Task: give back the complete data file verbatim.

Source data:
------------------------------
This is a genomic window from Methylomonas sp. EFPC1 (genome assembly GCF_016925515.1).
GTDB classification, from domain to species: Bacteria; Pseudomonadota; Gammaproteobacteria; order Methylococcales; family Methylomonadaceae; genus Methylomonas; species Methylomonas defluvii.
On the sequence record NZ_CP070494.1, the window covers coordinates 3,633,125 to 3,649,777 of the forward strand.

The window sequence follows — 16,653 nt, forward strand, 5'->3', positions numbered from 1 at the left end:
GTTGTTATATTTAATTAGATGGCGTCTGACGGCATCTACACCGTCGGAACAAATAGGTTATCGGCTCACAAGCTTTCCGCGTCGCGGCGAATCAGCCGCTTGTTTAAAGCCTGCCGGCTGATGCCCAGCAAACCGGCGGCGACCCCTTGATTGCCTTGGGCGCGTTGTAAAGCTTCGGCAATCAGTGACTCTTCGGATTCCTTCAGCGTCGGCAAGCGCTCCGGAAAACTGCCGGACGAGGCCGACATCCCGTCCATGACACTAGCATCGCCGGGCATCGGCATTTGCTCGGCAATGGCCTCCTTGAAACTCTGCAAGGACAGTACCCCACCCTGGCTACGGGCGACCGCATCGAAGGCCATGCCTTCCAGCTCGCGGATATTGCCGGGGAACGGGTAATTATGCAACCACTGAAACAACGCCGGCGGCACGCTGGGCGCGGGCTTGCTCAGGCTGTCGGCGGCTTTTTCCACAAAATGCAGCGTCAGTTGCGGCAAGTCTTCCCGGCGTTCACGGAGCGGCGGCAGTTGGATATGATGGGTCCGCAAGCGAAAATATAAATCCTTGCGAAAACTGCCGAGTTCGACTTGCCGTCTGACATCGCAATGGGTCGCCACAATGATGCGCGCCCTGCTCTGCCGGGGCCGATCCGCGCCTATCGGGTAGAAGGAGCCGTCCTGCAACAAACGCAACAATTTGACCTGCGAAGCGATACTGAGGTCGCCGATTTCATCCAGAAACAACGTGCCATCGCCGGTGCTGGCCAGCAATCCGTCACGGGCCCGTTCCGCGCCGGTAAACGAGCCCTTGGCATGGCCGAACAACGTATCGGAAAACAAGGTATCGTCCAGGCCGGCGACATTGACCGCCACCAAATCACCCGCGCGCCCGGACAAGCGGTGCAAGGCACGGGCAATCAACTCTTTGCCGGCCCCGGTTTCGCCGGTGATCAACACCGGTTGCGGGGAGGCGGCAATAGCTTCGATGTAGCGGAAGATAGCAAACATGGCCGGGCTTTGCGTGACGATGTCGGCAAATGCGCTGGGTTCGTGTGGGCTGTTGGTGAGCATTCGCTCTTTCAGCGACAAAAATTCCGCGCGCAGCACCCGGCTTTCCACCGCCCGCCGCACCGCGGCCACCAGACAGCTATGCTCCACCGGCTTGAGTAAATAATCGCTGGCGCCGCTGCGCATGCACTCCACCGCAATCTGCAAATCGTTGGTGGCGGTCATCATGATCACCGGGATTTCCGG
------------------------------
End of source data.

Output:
This is a genomic window from Methylomonas sp. EFPC1 (genome assembly GCF_016925515.1).
GTDB classification, from domain to species: Bacteria; Pseudomonadota; Gammaproteobacteria; order Methylococcales; family Methylomonadaceae; genus Methylomonas; species Methylomonas defluvii.
On the sequence record NZ_CP070494.1, the window covers coordinates 3,633,125 to 3,649,777 of the forward strand.

The window sequence follows — 16,653 nt, forward strand, 5'->3', positions numbered from 1 at the left end:
GTTGTTATATTTAATTAGATGGCGTCTGACGGCATCTACACCGTCGGAACAAATAGGTTATCGGCTCACAAGCTTTCCGCGTCGCGGCGAATCAGCCGCTTGTTTAAAGCCTGCCGGCTGATGCCCAGCAAACCGGCGGCGACCCCTTGATTGCCTTGGGCGCGTTGTAAAGCTTCGGCAATCAGTGACTCTTCGGATTCCTTCAGCGTCGGCAAGCGCTCCGGAAAACTGCCGGACGAGGCCGACATCCCGTCCATGACACTAGCATCGCCGGGCATCGGCATTTGCTCGGCAATGGCCTCCTTGAAACTCTGCAAGGACAGTACCCCACCCTGGCTACGGGCGACCGCATCGAAGGCCATGCCTTCCAGCTCGCGGATATTGCCGGGGAACGGGTAATTATGCAACCACTGAAACAACGCCGGCGGCACGCTGGGCGCGGGCTTGCTCAGGCTGTCGGCGGCTTTTTCCACAAAATGCAGCGTCAGTTGCGGCAAGTCTTCCCGGCGTTCACGGAGCGGCGGCAGTTGGATATGATGGGTCCGCAAGCGAAAATATAAATCCTTGCGAAAACTGCCGAGTTCGACTTGCCGTCTGACATCGCAATGGGTCGCCACAATGATGCGCGCCCTGCTCTGCCGGGGCCGATCCGCGCCTATCGGGTAGAAGGAGCCGTCCTGCAACAAACGCAACAATTTGACCTGCGAAGCGATACTGAGGTCGCCGATTTCATCCAGAAACAACGTGCCATCGCCGGTGCTGGCCAGCAATCCGTCACGGGCCCGTTCCGCGCCGGTAAACGAGCCCTTGGCATGGCCGAACAACGTATCGGAAAACAAGGTATCGTCCAGGCCGGCGACATTGACCGCCACCAAATCACCCGCGCGCCCGGACAAGCGGTGCAAGGCACGGGCAATCAACTCTTTGCCGGCCCCGGTTTCGCCGGTGATCAACACCGGTTGCGGGGAGGCGGCAATAGCTTCGATGTAGCGGAAGATAGCAAACATGGCCGGGCTTTGCGTGACGATGTCGGCAAATGCGCTGGGTTCGTGTGGGCTGTTGGTGAGCATTCGCTCTTTCAGCGACAAAAATTCCGCGCGCAGCACCCGGCTTTCCACCGCCCGCCGCACCGCGGCCACCAGACAGCTATGCTCCACCGGCTTGAGTAAATAATCGCTGGCGCCGCTGCGCATGCACTCCACCGCAATCTGCAAATCGTTGGTGGCGGTCATCATGATCACCGGGATTTCCGG